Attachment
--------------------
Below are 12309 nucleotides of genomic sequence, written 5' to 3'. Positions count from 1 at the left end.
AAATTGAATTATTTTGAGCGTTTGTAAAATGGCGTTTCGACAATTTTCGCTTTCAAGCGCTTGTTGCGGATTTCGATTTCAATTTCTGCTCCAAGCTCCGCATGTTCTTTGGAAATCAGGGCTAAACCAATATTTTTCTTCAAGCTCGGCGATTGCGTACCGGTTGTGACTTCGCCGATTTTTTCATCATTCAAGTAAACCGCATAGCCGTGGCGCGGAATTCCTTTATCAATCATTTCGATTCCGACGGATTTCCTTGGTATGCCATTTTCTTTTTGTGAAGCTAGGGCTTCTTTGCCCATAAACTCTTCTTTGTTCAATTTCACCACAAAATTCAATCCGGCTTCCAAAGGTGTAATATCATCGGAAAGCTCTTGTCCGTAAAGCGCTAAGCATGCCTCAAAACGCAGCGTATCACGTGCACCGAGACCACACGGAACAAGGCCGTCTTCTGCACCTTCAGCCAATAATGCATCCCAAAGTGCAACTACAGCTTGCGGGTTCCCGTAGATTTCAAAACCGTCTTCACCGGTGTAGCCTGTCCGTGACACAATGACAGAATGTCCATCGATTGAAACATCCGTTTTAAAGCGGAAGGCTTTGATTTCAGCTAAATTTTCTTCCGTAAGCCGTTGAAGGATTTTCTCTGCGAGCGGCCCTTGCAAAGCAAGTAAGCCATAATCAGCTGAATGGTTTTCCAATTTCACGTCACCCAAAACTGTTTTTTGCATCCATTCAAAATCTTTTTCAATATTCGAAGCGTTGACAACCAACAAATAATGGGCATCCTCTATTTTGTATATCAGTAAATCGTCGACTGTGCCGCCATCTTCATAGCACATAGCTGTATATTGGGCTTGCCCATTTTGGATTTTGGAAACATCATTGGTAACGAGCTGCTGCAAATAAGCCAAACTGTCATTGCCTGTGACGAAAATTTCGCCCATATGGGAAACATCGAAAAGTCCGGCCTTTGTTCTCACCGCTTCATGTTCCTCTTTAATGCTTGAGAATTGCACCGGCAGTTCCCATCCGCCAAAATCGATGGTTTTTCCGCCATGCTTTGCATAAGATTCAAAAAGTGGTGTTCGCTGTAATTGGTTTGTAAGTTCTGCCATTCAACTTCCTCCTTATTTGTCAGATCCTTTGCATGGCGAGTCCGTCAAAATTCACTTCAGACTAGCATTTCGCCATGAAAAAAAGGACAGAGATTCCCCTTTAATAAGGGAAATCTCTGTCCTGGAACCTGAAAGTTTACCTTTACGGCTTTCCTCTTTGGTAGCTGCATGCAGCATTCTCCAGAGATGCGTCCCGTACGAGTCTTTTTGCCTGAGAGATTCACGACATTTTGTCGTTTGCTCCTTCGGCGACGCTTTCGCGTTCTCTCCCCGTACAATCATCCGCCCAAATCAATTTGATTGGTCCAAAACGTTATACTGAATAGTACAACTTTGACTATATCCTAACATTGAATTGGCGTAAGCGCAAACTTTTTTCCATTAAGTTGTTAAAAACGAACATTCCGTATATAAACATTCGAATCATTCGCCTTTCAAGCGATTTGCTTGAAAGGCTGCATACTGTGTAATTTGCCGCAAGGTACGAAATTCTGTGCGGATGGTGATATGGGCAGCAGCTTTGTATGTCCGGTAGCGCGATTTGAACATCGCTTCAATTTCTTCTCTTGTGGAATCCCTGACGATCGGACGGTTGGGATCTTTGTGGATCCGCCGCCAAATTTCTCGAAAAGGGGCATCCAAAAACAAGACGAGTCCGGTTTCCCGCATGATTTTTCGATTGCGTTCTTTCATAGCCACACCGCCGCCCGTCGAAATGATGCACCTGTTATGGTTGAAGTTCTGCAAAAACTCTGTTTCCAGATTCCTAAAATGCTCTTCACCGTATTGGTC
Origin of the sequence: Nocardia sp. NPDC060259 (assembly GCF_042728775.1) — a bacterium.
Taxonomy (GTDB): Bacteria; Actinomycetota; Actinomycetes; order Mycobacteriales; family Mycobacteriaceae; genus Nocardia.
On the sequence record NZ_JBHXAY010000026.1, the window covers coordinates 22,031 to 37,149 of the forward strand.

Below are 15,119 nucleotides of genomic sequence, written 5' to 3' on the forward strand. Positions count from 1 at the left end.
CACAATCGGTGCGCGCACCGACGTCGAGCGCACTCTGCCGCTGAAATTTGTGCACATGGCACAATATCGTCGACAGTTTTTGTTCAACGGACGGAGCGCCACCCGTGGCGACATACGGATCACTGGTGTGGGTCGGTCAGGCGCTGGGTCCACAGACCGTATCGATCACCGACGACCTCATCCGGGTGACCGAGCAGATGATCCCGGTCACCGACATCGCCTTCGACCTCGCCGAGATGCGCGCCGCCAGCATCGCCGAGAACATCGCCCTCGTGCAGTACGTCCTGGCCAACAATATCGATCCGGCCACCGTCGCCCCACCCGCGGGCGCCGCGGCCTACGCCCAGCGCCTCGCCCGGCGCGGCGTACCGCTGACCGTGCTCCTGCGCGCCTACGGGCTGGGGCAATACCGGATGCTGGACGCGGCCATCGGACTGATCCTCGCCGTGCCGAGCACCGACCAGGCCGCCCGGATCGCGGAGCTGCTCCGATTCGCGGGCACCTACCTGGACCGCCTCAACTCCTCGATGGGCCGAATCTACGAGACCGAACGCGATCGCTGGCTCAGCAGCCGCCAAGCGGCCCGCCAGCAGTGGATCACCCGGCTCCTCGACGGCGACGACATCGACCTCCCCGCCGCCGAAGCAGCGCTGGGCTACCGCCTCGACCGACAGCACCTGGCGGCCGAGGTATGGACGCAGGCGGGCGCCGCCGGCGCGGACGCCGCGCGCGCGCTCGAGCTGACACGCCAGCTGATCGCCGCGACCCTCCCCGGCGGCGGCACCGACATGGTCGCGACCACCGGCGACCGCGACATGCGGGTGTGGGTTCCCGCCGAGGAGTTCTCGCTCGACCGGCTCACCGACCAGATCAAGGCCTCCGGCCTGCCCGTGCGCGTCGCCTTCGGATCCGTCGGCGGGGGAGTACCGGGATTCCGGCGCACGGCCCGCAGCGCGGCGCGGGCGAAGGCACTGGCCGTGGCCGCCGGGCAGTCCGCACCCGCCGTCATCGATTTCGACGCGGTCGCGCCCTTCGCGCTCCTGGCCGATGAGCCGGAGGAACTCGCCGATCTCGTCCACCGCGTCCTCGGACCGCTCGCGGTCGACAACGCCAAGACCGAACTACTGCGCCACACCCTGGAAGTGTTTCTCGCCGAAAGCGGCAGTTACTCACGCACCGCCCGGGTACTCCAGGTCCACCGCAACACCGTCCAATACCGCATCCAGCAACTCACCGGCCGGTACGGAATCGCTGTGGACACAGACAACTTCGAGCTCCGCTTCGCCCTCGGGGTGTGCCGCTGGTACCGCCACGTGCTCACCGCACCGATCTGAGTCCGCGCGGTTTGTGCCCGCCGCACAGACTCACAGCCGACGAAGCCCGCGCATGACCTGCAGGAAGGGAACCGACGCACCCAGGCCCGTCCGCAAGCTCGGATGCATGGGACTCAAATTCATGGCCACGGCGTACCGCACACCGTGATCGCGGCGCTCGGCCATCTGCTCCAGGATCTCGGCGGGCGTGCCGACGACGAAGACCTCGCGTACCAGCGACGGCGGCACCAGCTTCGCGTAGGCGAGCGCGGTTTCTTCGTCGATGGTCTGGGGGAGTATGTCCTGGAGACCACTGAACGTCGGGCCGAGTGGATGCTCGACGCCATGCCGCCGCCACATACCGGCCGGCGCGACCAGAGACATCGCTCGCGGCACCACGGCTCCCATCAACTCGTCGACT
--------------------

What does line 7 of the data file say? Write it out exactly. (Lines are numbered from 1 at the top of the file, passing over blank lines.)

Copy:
CACAATCGGTGCGCGCACCGACGTCGAGCGCACTCTGCCGCTGAAATTTGTGCACATGGCACAATATCGTCGACAGTTTTTGTTCAACGGACGGAGCGCCACCCGTGGCGACATACGGATCACTGGTGTGGGTCGGTCAGGCGCTGGGTCCACAGACCGTATCGATCACCGACGACCTCATCCGGGTGACCGAGCAGATGATCCCGGTCACCGACATCGCCTTCGACCTCGCCGAGATGCGCGCCGCCAGCATCGCCGAGAACATCGCCCTCGTGCAGTACGTCCTGGCCAACAATATCGATCCGGCCACCGTCGCCCCACCCGCGGGCGCCGCGGCCTACGCCCAGCGCCTCGCCCGGCGCGGCGTACCGCTGACCGTGCTCCTGCGCGCCTACGGGCTGGGGCAATACCGGATGCTGGACGCGGCCATCGGACTGATCCTCGCCGTGCCGAGCACCGACCAGGCCGCCCGGATCGCGGAGCTGCTCCGATTCGCGGGCACCTACCTGGACCGCCTCAACTCCTCGATGGGCCGAATCTACGAGACCGAACGCGATCGCTGGCTCAGCAGCCGCCAAGCGGCCCGCCAGCAGTGGATCACCCGGCTCCTCGACGGCGACGACATCGACCTCCCCGCCGCCGAAGCAGCGCTGGGCTACCGCCTCGACCGACAGCACCTGGCGGCCGAGGTATGGACGCAGGCGGGCGCCGCCGGCGCGGACGCCGCGCGCGCGCTCGAGCTGACACGCCAGCTGATCGCCGCGACCCTCCCCGGCGGCGGCACCGACATGGTCGCGACCACCGGCGACCGCGACATGCGGGTGTGGGTTCCCGCCGAGGAGTTCTCGCTCGACCGGCTCACCGACCAGATCAAGGCCTCCGGCCTGCCCGTGCGCGTCGCCTTCGGATCCGTCGGCGGGGGAGTACCGGGATTCCGGCGCACGGCCCGCAGCGCGGCGCGGGCGAAGGCACTGGCCGTGGCCGCCGGGCAGTCCGCACCCGCCGTCATCGATTTCGACGCGGTCGCGCCCTTCGCGCTCCTGGCCGATGAGCCGGAGGAACTCGCCGATCTCGTCCACCGCGTCCTCGGACCGCTCGCGGTCGACAACGCCAAGACCGAACTACTGCGCCACACCCTGGAAGTGTTTCTCGCCGAAAGCGGCAGTTACTCACGCACCGCCCGGGTACTCCAGGTCCACCGCAACACCGTCCAATACCGCATCCAGCAACTCACCGGCCGGTACGGAATCGCTGTGGACACAGACAACTTCGAGCTCCGCTTCGCCCTCGGGGTGTGCCGCTGGTACCGCCACGTGCTCACCGCACCGATCTGAGTCCGCGCGGTTTGTGCCCGCCGCACAGACTCACAGCCGACGAAGCCCGCGCATGACCTGCAGGAAGGGAACCGACGCACCCAGGCCCGTCCGCAAGCTCGGATGCATGGGACTCAAATTCATGGCCACGGCGTACCGCACACCGTGATCGCGGCGCTCGGCCATCTGCTCCAGGATCTCGGCGGGCGTGCCGACGACGAAGACCTCGCGTACCAGCGACGGCGGCACCAGCTTCGCGTAGGCGAGCGCGGTTTCTTCGTCGATGGTCTGGGGGAGTATGTCCTGGAGACCACTGAACGTCGGGCCGAGTGGATGCTCGACGCCATGCCGCCGCCACATACCGGCCGGCGCGACCAGAGACATCGCTCGCGGCACCACGGCTCCCATCAACTCGTCGACT